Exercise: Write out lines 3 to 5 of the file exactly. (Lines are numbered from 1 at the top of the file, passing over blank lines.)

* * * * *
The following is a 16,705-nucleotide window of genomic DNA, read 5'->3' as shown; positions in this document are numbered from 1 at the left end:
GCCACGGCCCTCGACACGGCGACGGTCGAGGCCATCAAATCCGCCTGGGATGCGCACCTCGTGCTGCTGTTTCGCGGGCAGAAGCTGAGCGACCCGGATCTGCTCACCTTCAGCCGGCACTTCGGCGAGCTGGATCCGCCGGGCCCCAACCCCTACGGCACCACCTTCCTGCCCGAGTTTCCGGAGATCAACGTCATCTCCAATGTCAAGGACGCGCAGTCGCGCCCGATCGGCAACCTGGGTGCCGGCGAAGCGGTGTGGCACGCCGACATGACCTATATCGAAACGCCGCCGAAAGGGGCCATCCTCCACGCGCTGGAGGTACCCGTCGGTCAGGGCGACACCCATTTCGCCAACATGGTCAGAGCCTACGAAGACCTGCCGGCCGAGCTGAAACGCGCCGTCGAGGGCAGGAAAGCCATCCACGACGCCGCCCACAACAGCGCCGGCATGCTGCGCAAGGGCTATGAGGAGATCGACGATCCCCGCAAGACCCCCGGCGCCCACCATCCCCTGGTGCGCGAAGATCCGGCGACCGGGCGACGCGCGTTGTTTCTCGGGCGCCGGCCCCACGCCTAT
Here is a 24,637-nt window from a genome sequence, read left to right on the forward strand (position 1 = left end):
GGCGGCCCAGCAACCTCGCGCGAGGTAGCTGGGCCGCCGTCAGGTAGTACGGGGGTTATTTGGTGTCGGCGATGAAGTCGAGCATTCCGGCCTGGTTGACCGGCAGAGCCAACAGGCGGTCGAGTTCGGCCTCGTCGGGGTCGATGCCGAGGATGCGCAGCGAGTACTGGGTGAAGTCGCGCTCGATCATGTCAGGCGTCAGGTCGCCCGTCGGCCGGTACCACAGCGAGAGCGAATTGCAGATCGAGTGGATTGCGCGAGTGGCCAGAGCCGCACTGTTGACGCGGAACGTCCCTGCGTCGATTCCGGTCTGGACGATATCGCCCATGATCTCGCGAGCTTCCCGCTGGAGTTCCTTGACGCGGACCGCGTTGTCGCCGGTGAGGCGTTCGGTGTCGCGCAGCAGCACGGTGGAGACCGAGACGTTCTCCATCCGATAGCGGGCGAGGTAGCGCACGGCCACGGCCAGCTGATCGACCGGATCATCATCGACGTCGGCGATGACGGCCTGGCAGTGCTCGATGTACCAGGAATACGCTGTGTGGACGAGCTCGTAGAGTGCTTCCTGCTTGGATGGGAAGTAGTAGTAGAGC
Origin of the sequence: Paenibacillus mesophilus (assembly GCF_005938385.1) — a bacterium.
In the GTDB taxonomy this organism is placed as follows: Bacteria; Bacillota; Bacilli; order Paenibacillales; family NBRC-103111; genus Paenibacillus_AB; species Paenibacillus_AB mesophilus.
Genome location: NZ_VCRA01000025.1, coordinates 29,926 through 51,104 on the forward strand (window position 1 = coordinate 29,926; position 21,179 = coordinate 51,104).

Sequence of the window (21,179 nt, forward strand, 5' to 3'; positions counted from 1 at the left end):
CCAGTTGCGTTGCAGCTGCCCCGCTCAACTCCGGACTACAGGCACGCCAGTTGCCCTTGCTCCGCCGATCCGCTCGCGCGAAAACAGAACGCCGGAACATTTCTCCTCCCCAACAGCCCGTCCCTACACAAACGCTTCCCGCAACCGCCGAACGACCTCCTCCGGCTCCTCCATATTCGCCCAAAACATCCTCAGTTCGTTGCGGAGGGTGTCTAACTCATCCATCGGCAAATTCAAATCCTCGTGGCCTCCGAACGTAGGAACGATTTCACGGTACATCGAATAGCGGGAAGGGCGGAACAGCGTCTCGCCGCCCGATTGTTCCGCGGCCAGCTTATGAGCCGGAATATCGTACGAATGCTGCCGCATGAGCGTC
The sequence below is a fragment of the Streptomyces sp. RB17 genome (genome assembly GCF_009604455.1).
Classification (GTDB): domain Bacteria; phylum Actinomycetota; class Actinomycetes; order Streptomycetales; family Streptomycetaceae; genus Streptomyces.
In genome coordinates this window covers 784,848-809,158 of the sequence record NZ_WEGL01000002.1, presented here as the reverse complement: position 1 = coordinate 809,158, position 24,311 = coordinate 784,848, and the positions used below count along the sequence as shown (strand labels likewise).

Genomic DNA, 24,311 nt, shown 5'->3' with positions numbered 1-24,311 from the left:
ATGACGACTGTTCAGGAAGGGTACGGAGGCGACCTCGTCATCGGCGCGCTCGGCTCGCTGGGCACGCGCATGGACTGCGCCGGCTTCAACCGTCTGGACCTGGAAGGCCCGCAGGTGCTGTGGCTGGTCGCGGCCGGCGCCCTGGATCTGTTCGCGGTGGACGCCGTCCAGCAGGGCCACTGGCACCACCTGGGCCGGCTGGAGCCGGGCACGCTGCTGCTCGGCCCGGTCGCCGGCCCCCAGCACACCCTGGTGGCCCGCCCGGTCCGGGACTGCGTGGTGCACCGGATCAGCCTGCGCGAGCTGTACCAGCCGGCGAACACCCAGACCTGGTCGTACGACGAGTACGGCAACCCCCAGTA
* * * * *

Here is a 24,637-nt window from a genome sequence, read left to right on the forward strand (position 1 = left end):
GGCGGCCCAGCAACCTCGCGCGAGGTAGCTGGGCCGCCGTCAGGTAGTACGGGGGTTATTTGGTGTCGGCGATGAAGTCGAGCATTCCGGCCTGGTTGACCGGCAGAGCCAACAGGCGGTCGAGTTCGGCCTCGTCGGGGTCGATGCCGAGGATGCGCAGCGAGTACTGGGTGAAGTCGCGCTCGATCATGTCAGGCGTCAGGTCGCCCGTCGGCCGGTACCACAGCGAGAGCGAATTGCAGATCGAGTGGATTGCGCGAGTGGCCAGAGCCGCACTGTTGACGCGGAACGTCCCTGCGTCGATTCCGGTCTGGACGATATCGCCCATGATCTCGCGAGCTTCCCGCTGGAGTTCCTTGACGCGGACCGCGTTGTCGCCGGTGAGGCGTTCGGTGTCGCGCAGCAGCACGGTGGAGACCGAGACGTTCTCCATCCGATAGCGGGCGAGGTAGCGCACGGCCACGGCCAGCTGATCGACCGGATCATCATCGACGTCGGCGATGACGGCCTGGCAGTGCTCGATGTACCAGGAATACGCTGTGTGGACGAGCTCGTAGAGTGCTTCCTGCTTGGATGGGAAGTAGTAGTAGAGC
Origin of the sequence: Paenibacillus mesophilus (assembly GCF_005938385.1) — a bacterium.